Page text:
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Good Study Habits
For children and adults, understanding how to study is often the key to academic success. This is especially true when it comes to learning new vocabulary words or spelling practice.
All too often, parents rely on only one method for helping children learn their spelling lists - the "spelling bee." You know how a spelling bee works. The announcer says a word, and then the speller begins to slowly and methodically regurgitate the associated letters in their appropriate sequence. This method is fine for words that have already been memorized, but can prove to be rather difficult when learning to spell an unfamiliar word. Furthermore, it can seem quite monotonous. For students who are easily distracted, the spelling can easily become a jumbled mess if they lose their concentration or forget the beginning word all together!
You can give your child an extra advantage by establishing good study habits right from the beginning. The "Look, Say, Cover, Write" spelling method is an easy and effective activity for initially learning new spelling words.
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The procedure is actually quite simple:
- First the child (or parent) copies the list of identified study words onto a piece of paper.
- Next, s/he is encouraged to "Look" at the word. What you are really asking, however, is that they study the word. S/He should take the time to say the word out loud, look at the whole word, say the letters aloud and look for identifiable patterns or shorter words inside the bigger word. They are looking for anything that will help commit the word to permanent memory. Using the word in a sentence might also be helpful at this stage. Before moving on to the next step encourage your child to close his or her eyes, try spelling the word from memory, and then opening their eyes to check accuracy. Looking at the word one last time before attempting to spell it on their own can be of help.
- Now comes the time to "Cover" the word. Your child can use a hand, a bookmark, or another piece of paper. They could even simply fold the paper over itself so that the spelling is hidden from sight. During this time, the speller should try to imagine the word. S/He should try to remember what it looked like, what spelling pattern was used, or what smaller words were hiding inside the bigger word. For this step, some students find that again closing their eyes is quite helpful...even if the word is covered up by something else!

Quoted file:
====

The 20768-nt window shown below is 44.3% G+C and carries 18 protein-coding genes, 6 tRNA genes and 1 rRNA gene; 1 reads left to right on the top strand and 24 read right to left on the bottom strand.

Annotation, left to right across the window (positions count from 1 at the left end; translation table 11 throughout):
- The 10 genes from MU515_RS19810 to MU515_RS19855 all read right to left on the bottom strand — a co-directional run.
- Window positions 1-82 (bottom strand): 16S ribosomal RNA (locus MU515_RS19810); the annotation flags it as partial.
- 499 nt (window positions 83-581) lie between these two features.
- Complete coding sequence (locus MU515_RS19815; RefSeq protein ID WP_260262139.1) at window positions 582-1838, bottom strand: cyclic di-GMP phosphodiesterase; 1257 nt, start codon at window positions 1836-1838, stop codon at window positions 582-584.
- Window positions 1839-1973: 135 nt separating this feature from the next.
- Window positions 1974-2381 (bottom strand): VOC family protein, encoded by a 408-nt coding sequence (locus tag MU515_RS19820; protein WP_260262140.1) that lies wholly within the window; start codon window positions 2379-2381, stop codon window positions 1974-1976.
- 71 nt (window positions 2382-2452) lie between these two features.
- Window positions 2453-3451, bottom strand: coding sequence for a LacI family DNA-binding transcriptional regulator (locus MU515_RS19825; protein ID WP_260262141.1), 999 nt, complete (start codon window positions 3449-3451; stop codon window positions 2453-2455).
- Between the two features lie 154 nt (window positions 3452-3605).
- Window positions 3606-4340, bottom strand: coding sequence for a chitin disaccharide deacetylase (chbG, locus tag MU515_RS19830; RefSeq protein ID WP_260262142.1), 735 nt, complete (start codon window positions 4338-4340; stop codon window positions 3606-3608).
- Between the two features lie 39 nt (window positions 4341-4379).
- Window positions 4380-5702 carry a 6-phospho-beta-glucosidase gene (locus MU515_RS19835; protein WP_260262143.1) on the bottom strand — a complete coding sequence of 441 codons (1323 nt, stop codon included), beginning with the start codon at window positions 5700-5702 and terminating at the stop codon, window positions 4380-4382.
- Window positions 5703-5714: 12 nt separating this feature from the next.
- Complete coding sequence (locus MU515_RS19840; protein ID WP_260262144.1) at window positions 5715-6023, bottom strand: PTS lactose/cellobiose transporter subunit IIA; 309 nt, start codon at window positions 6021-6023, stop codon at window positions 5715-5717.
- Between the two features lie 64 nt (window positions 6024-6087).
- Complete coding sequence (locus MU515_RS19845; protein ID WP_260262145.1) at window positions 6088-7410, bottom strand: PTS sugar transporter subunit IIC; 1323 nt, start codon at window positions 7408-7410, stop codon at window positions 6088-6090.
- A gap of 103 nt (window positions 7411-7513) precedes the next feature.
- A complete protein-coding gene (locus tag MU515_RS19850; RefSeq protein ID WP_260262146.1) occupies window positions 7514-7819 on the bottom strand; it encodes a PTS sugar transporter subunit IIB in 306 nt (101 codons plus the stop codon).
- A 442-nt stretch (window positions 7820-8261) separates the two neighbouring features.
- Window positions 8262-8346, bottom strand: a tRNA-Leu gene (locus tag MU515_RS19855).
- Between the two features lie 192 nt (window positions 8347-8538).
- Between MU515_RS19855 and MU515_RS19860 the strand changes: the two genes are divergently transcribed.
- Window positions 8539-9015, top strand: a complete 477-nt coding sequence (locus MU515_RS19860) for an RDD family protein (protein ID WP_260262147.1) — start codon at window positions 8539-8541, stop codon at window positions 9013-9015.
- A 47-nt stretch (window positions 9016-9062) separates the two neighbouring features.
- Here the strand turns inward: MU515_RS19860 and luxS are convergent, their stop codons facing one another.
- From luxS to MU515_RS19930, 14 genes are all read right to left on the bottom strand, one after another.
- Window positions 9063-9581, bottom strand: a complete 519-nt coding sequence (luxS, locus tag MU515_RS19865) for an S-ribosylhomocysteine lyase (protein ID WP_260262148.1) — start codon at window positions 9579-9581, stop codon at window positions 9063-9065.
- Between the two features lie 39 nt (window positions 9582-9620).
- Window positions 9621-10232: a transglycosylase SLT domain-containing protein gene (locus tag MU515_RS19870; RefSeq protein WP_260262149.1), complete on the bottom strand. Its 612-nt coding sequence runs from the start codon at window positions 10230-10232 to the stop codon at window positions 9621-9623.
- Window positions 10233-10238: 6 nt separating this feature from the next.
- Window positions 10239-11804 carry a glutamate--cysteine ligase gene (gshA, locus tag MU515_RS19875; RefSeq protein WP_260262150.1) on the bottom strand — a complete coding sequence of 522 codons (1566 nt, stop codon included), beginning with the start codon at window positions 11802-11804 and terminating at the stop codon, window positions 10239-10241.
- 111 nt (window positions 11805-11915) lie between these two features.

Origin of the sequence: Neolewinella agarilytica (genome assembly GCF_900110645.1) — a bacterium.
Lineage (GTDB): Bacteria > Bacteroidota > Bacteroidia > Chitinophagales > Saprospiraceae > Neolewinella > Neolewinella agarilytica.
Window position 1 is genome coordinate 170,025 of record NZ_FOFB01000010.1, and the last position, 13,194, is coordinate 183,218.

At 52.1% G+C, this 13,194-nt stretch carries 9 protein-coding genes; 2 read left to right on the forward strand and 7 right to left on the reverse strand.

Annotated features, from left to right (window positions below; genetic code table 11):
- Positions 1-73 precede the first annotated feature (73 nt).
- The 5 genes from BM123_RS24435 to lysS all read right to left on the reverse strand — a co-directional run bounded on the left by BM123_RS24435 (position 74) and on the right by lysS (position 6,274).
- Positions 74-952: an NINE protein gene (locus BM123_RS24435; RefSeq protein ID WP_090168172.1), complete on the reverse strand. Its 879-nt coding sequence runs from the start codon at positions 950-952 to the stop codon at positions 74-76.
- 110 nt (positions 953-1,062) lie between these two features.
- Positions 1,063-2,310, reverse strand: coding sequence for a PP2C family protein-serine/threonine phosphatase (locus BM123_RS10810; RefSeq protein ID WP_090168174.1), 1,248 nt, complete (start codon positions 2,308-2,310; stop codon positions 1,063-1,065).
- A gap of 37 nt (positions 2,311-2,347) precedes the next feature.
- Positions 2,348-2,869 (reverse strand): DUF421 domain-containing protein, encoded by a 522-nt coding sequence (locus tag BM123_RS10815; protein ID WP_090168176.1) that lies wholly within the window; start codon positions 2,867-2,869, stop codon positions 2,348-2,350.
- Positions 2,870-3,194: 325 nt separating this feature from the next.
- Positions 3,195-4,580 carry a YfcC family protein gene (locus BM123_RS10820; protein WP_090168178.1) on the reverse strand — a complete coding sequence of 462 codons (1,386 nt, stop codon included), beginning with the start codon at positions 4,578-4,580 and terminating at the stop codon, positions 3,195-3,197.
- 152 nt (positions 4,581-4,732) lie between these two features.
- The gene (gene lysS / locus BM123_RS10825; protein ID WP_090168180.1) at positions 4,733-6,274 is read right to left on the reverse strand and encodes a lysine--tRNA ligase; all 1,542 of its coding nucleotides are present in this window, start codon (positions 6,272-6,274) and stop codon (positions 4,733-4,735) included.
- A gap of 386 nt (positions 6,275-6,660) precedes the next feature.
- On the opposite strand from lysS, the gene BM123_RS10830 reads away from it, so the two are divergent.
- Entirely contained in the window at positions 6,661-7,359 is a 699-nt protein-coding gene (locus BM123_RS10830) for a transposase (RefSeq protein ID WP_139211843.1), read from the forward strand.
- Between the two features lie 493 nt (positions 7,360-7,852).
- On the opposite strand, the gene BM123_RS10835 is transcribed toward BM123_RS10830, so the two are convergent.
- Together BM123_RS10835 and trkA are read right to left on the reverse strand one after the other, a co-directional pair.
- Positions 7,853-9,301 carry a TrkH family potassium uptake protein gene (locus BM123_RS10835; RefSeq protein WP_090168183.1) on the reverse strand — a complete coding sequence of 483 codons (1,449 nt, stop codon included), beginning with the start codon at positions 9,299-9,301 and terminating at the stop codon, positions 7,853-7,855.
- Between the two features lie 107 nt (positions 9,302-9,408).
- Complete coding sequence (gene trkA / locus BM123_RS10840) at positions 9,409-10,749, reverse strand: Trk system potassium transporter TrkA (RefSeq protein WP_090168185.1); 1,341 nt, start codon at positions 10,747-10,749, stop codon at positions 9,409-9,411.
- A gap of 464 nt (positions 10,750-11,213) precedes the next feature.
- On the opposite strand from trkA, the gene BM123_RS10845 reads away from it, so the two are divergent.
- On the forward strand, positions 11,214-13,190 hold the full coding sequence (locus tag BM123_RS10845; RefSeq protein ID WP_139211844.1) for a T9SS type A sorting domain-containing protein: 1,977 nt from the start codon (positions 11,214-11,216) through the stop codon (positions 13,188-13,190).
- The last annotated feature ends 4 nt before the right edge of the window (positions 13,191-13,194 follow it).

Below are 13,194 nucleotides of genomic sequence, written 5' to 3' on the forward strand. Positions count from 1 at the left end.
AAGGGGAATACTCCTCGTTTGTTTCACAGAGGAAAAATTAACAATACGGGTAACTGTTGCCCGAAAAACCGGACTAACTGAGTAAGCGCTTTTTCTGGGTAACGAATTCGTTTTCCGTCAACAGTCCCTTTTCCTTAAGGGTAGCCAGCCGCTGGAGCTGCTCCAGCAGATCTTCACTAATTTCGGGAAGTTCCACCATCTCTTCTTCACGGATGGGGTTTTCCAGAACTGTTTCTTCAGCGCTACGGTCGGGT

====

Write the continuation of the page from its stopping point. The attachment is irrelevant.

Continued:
- The "Spell" step is self-explanatory. Below you will find a form which can be used. It shows all of the above steps, and provides a place for the child to write the word down - although a piece of scratch paper can also be used.
- The final step is to check the accuracy of what they have written. This is done by comparing it letter by letter to the correct spelling. I often required my students to use both hands as they simultaneously pointed to each of the letters in a word. This way, they were certain to catch any mistakes. If there are mistakes, the process should be repeated from the beginning until the word is spelled correctly.
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File Folders Work Great!
Some parents find that using a manila file folder is a great tool for practicing spelling. Simply turn the folder so that it opens from the bottom up. Using scissors, cut three slits going from the bottom to the fold on the side facing up. On each of the three newly created flaps write "Look," "Say and Cover," "Write and Check."
A sheet of regular computer paper divided into 3 horizontal columns may be used in lieu of the form shown above. Simply write the designated words in the first column, allow room to attempt the spelling in the second column, and provide a place for additional spelling practice in the third column.
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The "Look, Say, Cover, Write" spelling method is also a great way to study vocabulary words, addition/subtraction/multiplication facts, historical dates with related figures and key events, or even the Periodic Table. It's applications beyond spelling practice are only as limited as your imagination!
Do you have spelling games and activities which you find to be effective? If so, be sure to visit the comments section below.
The advice and information offered in the article are based on the author's experience as a classroom teacher and homeschooling parent.
Images are author's own